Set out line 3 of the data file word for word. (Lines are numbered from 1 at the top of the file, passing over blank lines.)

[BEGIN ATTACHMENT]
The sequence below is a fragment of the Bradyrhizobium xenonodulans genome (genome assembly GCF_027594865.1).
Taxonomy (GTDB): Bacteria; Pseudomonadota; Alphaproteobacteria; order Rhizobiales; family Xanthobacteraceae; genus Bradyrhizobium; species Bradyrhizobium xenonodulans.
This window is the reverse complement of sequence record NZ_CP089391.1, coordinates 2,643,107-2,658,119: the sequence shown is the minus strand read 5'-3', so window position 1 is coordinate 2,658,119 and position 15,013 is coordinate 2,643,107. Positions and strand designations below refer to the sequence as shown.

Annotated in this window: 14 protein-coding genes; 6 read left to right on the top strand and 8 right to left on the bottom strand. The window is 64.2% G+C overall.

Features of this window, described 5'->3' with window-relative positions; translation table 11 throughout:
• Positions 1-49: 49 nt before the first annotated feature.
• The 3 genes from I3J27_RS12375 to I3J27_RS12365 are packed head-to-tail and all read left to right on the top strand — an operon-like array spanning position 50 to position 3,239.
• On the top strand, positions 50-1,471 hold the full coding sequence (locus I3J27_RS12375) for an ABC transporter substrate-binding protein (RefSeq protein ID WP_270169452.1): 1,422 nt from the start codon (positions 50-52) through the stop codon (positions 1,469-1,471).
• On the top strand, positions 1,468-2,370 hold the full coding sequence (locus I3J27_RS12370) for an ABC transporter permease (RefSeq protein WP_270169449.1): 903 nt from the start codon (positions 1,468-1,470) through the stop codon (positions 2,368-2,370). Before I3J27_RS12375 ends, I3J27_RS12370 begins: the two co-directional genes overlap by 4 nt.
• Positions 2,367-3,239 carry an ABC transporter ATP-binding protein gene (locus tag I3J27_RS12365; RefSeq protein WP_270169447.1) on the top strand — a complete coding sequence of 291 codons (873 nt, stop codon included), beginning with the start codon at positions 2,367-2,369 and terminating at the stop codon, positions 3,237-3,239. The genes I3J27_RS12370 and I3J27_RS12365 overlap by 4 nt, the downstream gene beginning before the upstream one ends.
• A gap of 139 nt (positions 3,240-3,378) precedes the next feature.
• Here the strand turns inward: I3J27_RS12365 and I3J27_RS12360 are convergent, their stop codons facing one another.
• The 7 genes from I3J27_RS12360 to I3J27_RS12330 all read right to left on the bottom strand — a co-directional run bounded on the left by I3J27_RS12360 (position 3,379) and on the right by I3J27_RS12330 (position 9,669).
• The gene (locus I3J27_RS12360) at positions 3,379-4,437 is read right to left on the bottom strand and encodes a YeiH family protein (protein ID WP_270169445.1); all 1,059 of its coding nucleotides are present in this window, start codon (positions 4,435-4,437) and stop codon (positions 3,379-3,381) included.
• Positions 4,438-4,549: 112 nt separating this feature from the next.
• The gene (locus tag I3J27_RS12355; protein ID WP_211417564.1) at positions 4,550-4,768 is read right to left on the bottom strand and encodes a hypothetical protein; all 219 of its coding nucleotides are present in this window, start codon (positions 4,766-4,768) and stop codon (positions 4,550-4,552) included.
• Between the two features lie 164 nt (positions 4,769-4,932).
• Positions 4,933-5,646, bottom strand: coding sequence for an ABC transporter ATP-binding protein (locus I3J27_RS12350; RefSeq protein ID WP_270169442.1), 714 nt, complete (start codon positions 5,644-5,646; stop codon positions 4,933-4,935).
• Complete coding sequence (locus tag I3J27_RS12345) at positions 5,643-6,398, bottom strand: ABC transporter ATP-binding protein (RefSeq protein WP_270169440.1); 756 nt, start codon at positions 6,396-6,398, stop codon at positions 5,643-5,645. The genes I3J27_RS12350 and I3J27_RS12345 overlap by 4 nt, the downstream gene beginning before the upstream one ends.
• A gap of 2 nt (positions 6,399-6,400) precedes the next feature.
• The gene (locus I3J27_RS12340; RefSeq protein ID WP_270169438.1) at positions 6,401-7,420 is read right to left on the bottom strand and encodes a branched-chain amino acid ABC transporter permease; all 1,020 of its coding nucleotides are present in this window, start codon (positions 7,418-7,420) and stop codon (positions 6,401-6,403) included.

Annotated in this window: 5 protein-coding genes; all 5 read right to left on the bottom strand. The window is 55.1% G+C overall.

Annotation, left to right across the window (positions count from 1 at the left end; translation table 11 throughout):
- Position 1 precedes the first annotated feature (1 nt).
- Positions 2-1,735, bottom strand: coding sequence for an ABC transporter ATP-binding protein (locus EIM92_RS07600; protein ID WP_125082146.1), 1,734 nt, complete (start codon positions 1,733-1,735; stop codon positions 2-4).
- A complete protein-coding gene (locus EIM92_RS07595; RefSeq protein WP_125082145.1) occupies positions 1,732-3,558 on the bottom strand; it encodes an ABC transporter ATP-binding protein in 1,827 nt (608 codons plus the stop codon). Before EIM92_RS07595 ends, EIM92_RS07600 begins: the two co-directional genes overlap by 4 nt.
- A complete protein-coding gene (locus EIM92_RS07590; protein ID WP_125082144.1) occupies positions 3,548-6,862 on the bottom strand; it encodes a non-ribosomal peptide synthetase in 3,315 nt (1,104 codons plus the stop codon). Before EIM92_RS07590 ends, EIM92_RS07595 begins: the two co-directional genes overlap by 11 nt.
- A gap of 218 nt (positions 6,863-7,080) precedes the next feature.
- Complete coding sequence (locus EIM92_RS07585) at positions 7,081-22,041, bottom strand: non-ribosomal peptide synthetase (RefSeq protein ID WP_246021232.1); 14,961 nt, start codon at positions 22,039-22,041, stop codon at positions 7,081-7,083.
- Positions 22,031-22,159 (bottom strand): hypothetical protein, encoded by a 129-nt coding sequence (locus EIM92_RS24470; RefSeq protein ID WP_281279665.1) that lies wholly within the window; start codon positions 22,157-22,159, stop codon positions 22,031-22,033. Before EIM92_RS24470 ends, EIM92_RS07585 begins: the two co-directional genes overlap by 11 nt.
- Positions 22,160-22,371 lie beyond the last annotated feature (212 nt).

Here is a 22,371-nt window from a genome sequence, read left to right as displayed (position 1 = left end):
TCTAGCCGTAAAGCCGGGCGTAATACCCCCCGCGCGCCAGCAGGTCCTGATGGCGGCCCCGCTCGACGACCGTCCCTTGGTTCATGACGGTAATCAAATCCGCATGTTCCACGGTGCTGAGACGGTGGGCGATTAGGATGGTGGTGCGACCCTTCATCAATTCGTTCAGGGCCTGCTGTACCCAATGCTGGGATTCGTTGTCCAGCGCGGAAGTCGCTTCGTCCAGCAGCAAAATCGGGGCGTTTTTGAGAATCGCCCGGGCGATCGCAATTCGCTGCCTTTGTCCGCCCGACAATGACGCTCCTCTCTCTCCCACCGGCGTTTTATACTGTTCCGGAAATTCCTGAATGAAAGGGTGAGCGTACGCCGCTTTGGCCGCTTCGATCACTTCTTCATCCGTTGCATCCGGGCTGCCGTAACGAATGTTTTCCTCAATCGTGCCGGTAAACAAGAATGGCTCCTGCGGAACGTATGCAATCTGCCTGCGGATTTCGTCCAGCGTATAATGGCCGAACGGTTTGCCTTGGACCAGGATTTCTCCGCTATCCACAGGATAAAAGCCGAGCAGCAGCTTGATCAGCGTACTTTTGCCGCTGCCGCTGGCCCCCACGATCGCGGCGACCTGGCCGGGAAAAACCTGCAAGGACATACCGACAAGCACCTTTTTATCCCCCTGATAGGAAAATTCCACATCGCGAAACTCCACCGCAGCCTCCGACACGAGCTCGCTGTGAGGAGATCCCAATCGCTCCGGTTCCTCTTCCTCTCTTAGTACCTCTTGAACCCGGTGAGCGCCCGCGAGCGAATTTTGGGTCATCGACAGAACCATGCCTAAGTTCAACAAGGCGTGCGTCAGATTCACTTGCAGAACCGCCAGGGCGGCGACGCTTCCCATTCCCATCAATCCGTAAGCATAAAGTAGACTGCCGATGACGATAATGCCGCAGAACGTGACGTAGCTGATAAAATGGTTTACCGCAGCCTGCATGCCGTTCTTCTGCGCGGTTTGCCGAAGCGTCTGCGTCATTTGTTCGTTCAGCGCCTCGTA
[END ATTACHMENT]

This window is the reverse complement of sequence record NZ_CP089391.1, coordinates 2,643,107-2,658,119: the sequence shown is the minus strand read 5'-3', so window position 1 is coordinate 2,658,119 and position 15,013 is coordinate 2,643,107. Positions and strand designations below refer to the sequence as shown.